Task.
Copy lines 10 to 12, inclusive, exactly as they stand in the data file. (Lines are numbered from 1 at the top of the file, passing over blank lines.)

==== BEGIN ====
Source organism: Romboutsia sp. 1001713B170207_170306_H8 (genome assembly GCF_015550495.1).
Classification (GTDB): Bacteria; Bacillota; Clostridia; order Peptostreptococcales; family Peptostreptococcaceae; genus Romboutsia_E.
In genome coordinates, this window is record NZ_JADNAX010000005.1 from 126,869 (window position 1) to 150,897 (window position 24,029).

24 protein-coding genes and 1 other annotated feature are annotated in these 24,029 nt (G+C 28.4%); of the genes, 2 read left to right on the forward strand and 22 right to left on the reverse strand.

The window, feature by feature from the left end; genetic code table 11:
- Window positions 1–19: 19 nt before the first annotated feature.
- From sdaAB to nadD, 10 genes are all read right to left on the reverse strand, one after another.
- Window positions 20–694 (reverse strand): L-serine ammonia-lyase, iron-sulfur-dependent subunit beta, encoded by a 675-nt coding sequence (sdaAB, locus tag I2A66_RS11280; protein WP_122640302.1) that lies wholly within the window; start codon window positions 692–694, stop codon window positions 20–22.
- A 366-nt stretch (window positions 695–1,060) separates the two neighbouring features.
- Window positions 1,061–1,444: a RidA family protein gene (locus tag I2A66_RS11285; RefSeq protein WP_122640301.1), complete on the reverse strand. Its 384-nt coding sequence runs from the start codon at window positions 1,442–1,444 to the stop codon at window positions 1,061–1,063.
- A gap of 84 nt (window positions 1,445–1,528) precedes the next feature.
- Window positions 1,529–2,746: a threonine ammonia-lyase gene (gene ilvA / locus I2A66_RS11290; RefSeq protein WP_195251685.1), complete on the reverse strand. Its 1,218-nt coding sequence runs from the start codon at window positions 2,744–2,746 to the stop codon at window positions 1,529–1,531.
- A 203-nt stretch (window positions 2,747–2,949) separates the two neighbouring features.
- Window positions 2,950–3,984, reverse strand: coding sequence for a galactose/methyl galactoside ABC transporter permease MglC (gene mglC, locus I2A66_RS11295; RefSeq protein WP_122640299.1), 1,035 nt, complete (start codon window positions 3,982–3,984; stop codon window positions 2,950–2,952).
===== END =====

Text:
- Window positions 1,061–1,444: a RidA family protein gene (locus tag I2A66_RS11285; RefSeq protein WP_122640301.1), complete on the reverse strand. Its 384-nt coding sequence runs from the start codon at window positions 1,442–1,444 to the stop codon at window positions 1,061–1,063.
- A gap of 84 nt (window positions 1,445–1,528) precedes the next feature.
- Window positions 1,529–2,746: a threonine ammonia-lyase gene (gene ilvA / locus I2A66_RS11290; RefSeq protein WP_195251685.1), complete on the reverse strand. Its 1,218-nt coding sequence runs from the start codon at window positions 2,744–2,746 to the stop codon at window positions 1,529–1,531.